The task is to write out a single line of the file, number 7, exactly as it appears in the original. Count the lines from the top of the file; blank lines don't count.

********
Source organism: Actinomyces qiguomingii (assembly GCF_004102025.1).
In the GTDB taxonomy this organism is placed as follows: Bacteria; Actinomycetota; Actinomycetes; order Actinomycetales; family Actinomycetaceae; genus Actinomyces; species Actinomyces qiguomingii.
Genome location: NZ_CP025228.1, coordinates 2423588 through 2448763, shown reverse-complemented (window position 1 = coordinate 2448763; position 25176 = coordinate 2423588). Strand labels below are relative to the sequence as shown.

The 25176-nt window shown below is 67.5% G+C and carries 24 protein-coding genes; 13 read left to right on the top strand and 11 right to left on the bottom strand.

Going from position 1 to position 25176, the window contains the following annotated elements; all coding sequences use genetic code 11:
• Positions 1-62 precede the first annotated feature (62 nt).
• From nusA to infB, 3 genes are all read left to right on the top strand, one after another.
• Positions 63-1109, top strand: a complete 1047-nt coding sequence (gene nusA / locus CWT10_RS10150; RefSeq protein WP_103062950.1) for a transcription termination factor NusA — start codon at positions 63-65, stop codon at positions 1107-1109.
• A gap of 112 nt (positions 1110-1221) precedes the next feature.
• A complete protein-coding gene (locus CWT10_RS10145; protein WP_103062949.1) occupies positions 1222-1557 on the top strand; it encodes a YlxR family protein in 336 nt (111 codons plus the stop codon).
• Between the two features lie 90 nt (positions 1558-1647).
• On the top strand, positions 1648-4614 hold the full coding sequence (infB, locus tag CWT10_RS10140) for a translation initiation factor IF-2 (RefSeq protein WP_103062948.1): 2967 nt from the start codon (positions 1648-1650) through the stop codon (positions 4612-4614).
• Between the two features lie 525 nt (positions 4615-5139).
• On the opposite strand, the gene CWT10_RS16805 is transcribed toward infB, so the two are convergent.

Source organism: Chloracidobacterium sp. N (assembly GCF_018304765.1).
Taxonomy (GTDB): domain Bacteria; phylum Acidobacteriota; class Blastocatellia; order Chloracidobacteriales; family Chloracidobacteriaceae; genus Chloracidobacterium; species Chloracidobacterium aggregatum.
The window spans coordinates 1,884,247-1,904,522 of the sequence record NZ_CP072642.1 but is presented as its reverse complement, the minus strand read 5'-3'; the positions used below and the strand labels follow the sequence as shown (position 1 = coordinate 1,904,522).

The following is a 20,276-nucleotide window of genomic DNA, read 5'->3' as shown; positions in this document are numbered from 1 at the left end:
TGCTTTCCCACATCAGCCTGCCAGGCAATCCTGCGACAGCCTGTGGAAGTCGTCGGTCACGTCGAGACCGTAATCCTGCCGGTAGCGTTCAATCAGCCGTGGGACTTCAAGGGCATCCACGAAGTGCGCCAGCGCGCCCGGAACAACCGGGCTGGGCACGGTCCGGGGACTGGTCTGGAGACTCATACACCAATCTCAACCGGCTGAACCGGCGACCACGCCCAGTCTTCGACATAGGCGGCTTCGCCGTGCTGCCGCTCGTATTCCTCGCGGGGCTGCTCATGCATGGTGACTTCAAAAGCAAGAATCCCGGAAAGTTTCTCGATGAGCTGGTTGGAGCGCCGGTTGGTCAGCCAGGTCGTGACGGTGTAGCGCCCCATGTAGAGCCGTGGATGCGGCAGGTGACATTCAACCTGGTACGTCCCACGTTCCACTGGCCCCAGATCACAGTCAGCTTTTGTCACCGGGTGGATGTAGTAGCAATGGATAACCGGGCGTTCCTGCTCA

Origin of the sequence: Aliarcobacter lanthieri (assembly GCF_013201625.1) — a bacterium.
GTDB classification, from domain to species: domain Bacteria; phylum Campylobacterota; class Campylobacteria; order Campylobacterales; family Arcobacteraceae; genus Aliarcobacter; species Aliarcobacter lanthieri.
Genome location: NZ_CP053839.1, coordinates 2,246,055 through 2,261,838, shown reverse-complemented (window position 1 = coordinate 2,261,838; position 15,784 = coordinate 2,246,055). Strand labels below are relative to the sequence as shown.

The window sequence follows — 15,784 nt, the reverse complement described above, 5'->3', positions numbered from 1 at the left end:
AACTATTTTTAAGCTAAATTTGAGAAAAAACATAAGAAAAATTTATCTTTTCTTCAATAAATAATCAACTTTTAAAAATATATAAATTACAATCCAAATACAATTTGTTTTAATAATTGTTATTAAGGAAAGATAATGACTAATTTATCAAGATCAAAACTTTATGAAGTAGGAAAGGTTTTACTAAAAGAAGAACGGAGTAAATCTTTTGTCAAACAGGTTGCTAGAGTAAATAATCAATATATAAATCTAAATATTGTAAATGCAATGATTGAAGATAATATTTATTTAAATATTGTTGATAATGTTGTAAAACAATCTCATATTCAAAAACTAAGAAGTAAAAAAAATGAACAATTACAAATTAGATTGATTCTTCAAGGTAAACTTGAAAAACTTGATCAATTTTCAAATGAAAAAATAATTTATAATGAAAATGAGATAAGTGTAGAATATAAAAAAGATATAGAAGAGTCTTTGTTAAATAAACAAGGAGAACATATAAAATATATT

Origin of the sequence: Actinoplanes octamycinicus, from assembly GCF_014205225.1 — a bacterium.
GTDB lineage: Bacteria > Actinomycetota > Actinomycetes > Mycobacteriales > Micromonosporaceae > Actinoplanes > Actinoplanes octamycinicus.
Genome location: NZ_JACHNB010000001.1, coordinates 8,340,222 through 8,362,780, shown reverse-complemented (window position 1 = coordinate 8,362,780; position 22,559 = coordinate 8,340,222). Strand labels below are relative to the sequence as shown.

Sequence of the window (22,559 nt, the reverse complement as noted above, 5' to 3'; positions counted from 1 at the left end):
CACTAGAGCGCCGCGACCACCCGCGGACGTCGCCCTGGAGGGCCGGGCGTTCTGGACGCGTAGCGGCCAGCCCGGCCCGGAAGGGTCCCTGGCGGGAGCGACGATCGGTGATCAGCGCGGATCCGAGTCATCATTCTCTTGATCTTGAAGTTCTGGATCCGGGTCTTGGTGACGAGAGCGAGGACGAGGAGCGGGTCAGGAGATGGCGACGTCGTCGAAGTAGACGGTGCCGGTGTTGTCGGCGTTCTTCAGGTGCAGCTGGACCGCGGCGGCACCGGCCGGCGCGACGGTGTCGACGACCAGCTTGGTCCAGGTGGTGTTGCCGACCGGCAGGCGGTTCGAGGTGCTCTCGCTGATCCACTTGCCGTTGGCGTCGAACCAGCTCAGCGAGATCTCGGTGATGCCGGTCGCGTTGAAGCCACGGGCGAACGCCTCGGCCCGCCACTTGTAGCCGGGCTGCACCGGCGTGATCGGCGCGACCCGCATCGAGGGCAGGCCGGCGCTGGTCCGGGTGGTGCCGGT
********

• From nusA to infB, 3 genes are all read left to right on the top strand, one after another.